Carl Crawford is one of the most electrifying players in Major League Baseball. The Dodgers will need him to contribute to keep the momentum going.
Crawford has been a factor for the Dodgers, but doesn’t get acknowledged for what he has done thus far.
At the beginning of the season when the Dodgers weren’t winning games, Crawford was one of the only outfielders that were swinging the bat with confidence.
Before being sidelined by a hamstring injury, Crawford was batting .301.
“Crawford is a hard worker,” Dodgers Manager Don Mattingly said.
If you’ve followed Crawford throughout his baseball career, you are aware of his remarkable strength and explosiveness. His gifts are very limited.
The Dodgers have talent but they don’t have another caliber player like Crawford on the team. Crawford was placed in the lead of spot for a reason.
His wheels alone can get him on base with ground balls and line drives. He’s a very rare player who doesn’t come around very often. One of those players who you can turn a dead play into a play, old-fashioned baseball.
Since returning from the Disabled List July 5th, Crawford is trying to get that old thing back. He’s not as hot as he once was, but he’s been a guy that the Dodgers can rely on.
And if the Dodgers plan on advancing in the postseason, they’ll need Crawford full-time services.
Right now he’s experiencing a minor slump and a lot of people are questioning when he’ll show up. But he’s been solid for the Dodgers. Although, he’s a bit rusty from his recent return, he’s hitting .280 at the plate. Not so bad.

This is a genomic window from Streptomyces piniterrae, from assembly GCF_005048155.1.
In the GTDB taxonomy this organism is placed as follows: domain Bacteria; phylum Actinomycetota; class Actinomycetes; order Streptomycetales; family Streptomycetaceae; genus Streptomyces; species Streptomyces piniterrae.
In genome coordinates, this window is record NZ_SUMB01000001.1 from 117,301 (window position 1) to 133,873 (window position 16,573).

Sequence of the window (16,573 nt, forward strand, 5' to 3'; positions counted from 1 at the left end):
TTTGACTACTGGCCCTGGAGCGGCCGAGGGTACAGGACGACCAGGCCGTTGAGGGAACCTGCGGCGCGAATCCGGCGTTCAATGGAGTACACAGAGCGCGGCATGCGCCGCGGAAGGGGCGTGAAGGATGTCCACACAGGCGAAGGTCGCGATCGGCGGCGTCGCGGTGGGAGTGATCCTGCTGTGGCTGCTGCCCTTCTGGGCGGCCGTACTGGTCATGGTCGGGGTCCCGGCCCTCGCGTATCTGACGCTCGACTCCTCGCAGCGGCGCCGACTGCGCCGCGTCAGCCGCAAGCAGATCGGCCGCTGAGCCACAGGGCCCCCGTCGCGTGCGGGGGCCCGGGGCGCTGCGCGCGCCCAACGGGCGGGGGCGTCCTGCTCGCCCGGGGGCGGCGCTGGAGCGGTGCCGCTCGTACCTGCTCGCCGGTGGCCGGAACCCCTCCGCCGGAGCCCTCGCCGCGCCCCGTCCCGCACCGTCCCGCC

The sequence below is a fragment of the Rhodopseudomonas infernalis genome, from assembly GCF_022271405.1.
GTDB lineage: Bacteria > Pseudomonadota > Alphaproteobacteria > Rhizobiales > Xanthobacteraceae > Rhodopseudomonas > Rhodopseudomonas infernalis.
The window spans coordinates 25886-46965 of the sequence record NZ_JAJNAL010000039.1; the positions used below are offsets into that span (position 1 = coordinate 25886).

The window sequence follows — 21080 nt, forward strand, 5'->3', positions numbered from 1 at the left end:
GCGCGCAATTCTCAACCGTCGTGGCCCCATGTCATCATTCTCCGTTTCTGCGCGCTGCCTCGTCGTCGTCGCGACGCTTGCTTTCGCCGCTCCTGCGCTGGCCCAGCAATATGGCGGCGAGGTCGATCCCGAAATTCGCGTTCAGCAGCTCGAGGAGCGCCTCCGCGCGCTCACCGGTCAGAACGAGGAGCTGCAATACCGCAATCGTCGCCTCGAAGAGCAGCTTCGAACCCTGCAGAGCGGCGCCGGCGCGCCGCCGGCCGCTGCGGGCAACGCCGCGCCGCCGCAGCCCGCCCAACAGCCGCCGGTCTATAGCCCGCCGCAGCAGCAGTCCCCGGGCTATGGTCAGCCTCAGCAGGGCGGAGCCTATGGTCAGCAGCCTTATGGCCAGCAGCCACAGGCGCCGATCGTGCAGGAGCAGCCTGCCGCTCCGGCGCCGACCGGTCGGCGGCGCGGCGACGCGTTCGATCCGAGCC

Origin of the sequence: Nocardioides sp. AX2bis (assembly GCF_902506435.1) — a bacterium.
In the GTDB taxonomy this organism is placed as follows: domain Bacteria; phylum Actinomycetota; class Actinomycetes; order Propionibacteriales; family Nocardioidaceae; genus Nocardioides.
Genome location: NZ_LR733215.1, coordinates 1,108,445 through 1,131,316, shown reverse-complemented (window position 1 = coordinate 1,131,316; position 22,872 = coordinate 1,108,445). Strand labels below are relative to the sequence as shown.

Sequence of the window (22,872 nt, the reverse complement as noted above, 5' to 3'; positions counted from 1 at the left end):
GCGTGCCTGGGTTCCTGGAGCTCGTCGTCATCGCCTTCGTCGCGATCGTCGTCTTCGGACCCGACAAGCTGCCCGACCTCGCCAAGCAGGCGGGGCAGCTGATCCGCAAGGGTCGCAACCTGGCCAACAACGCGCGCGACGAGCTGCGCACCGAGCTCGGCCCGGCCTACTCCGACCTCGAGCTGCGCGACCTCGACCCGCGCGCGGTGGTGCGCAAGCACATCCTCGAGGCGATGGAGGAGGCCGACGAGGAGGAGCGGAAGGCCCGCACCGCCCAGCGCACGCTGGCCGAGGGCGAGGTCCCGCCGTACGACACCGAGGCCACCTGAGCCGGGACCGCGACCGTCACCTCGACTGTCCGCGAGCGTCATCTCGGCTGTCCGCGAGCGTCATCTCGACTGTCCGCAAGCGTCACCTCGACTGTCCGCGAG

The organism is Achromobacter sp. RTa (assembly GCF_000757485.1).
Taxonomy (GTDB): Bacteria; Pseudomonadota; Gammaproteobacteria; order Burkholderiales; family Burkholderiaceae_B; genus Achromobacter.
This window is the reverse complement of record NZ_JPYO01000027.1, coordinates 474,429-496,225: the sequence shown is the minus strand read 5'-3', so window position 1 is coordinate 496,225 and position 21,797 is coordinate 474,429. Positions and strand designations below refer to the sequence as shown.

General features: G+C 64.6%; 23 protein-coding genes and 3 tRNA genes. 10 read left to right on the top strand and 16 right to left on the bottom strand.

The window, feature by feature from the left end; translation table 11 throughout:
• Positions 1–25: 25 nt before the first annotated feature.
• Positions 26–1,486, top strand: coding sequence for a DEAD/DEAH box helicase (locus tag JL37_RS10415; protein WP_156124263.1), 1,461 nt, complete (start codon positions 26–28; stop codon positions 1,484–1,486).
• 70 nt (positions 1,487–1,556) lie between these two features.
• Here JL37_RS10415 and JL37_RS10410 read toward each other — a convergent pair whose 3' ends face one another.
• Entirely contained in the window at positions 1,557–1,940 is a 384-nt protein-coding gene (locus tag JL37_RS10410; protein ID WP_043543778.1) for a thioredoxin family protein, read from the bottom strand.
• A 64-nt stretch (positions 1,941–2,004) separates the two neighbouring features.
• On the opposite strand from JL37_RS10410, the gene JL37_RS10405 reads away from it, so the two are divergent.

“I’m just trying to get back to the way I was hitting before, “ Crawford said. “It can get frustrating, but I just have to keep hitting until it comes back.”
After two disastrous seasons in Boston, Crawford was granted a fresh authentic start in Los Angeles. He doesn’t want to remember any memories from Boston.
He had a glooming cloud over his head with injuries, bad at-bats, and unpleasant negativity from the media.
“You never want to go through bad situations but I’m just glad I’m in Los Angeles, Crawford said.”
When you’re dejected or unhappy on your job, there’s a chance you won’t perform to the best of your ability. Not even with a $142 million, seven-year contract from the Red Sox.
Luckily, he’s been able to put all that behind him and regain his notoriety back. We are slowly but shortly seeing upbeat signs of the Crawford everyone once knew.
The player teams were bidding for in 2010 when he was a free agent.
A four-time All-Star during his nine seasons with Tampa Bay. The player who led the league in steals and earned the Gold Glove and Silver Slugger awards in 2010.
All that potential is still instilled in him; it’s just going to take time to spark back up.
The Dodgers will need Crawford to produce on the offensive end to win the NL West.